Yeah, that's pretty close. There's lots of gases that that contribute to this. One of them as carbon dioxide comes from burning fossil fuels. But also our animals, like cows and sheep, produce a lot of methane gas. And that's even more potent than carbon dioxide at trapping heat. And also when we apply fertilisers to our land to grow food that also can produce nitrous oxide, which is three hundred times more powerful at trapping heat than carbon dioxide.
Wow. Wow. And this heating up, that's what is called global warming, is that right?
That's right. Yeah. And sometimes we use the term global warming and climate change interchangeably. But really what's happening is our atmosphere and our planet is warming as a result of these extra gases in the atmosphere. And that is contributing and causing things like climate change and sea level rise and extreme weather, which is often what we refer to as climate change.
And I read that in the last six years that they've been the warmest since records began and that 2020 was one of the warmest years so far. So I suppose as a kid listening, that means if you're six years of age, then you've lived on Earth for the warmest six years on record. I mean, that's quite stark.
Yeah. I mean, if you think about the concentration of carbon dioxide in the atmosphere, we've nearly doubled now the amount of carbon dioxide in the atmosphere. And so that's why we're having such extreme changes in our temperature.
But but, Dr.Cara, why is the world heating up such a big problem? Like we all love when it's sunny and warm, right?
Yeah, we do think that, particularly here in Ireland, that warmer temperatures would be nicer for us and better weather, but unfortunately it's not that simple.
So this is the average that the world is warming around the world. But, of course, It's getting hotter in places like the Arctic or the Equator, so Ireland is not experiencing quite as much of the extremes as other parts of the world,
But also too all of this warmer temperature is extra energy in the atmosphere and in our planet. And extra energy drives more extreme weather. So we see bigger storms, larger storms that lasts for longer, like Hurricane Ophelia that hit Ireland a couple of years ago, and then bigger droughts and warmer temperatures extreme.
So in Ireland, what we're expecting because of climate change is actually wetter winters with bigger storms and more incidents of flooding and then much drier summers that could lead to drought and also of water shortage problems.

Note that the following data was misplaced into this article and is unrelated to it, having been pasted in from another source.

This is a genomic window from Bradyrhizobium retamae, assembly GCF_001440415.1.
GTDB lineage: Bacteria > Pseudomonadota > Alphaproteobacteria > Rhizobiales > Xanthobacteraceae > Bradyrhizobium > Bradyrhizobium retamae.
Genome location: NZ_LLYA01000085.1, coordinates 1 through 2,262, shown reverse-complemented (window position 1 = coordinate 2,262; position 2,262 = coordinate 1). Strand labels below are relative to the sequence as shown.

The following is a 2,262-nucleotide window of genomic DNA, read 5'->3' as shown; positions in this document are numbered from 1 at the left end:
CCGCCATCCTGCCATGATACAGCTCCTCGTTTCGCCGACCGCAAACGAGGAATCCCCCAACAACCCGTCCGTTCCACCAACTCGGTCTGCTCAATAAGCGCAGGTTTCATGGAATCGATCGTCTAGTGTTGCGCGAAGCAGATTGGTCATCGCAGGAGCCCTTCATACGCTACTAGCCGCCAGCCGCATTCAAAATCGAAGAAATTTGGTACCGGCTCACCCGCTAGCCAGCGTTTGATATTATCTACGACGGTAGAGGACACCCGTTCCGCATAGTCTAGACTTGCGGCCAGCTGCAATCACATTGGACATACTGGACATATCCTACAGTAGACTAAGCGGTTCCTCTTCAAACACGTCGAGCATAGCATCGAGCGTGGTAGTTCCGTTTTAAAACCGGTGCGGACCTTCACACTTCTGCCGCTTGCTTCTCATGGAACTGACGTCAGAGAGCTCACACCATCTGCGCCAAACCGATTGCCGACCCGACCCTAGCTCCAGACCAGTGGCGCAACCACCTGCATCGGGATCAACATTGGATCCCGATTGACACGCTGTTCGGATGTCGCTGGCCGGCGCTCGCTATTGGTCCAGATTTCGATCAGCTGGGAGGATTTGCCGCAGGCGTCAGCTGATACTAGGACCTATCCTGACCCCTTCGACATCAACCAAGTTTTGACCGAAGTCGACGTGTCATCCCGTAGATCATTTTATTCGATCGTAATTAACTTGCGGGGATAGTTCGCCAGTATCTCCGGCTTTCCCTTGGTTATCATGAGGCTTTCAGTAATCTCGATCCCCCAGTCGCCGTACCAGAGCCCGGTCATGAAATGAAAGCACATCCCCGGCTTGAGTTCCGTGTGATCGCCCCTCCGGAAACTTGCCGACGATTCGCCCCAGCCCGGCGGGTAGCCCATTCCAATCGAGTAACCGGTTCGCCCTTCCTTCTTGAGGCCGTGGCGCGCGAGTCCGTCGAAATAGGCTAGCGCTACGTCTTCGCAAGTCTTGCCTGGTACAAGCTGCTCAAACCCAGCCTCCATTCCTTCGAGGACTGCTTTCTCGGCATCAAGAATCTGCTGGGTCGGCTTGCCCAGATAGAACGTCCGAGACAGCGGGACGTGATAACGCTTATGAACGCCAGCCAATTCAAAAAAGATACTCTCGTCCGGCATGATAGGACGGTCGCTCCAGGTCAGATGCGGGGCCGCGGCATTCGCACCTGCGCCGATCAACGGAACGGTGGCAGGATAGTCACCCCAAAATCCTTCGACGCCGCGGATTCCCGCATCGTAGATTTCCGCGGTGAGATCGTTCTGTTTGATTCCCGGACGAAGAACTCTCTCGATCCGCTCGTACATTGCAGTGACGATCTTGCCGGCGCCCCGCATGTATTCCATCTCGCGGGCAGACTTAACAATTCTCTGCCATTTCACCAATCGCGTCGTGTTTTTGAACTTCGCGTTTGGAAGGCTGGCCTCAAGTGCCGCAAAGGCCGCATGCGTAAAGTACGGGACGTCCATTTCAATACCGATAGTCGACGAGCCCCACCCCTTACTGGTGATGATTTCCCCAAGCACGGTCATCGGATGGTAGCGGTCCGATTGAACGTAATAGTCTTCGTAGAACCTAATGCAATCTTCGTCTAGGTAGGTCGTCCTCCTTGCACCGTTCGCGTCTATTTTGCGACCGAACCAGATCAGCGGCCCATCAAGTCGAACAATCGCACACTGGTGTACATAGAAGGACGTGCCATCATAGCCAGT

So, Cara, is there anything we can do to stop climate change, like us kids, I mean,
Yeah, there's a lot we can do because so much of what we do as humans has an impact on the climate, on our nature.
So most of the time in our day to day lives, we are emitting greenhouse gases in the way we heat and power our home.So when we leave the lights on, when we when we burn oil or gas or even turf or wood or coal to heat a fireplace, so those are all releasing greenhouse gases.
And then how we get around, so how we get to school, how we get to work, are we taking a car or are we riding a bike and walking, which doesn't produce any greenhouse gases.
So we have to look at our day to day, our activities, what they call our carbon footprint, how much carbon we emit to our activities and try and get that down in every way possible.
So I suppose if the kids were going to try and do something in their homes themselves, maybe it's kind of something like maybe being the king or queen of turning off appliances.
Definitely like conserving energy as much as possible is really important in our houses. And so, you know, going around and turning off lights and appliances and putting a jumper on instead of turning the heat up and not having the heat running as much is a really good place to start.
And then, of course, looking at how often we use a car or even a bus, which is also powered by fossil fuel. So if we can walk and cycle more than that can really help, too.
Very good. And I heard this. I suppose it could be a really good thing to keep an eye on in the house. Is that just because you've turned off the switch beside a plug that you've got plugged in for your tablet or your device? It's still using energy, so you need to plug it out and not just switch it off, is that right?
Yeah, if that little light is still on and there's still energy going to it. So that's called stand by. Plugging things out completely. So that little standby light isn't on definitely helps.
Oh, I'm definitely going to go around my house and make sure that everything is not just switched off but plugged out too,
But also to make sure that everyone else in the house does as well, like your parents and your siblings.
And it's so much easier now, Cara, to change your mode of transport, it's never been easier really, with all the cycle tracks and so many cool cycling attachments for your bike. I've seen toddlers and even little babies sitting and lying down in these comfortably. And there's so many extra cycle path's being built at the moment as well. So there's really no reason not to try it.
Yeah, we're really lucky right now that we have a minister for transport and government who is a huge cycling advocate and has been putting a lot of money into building new cycle path's that are safe enough for all of us to ride on without worrying about getting hit by a car or something like that. So it's a really good, exciting time to be getting into cycling and everything.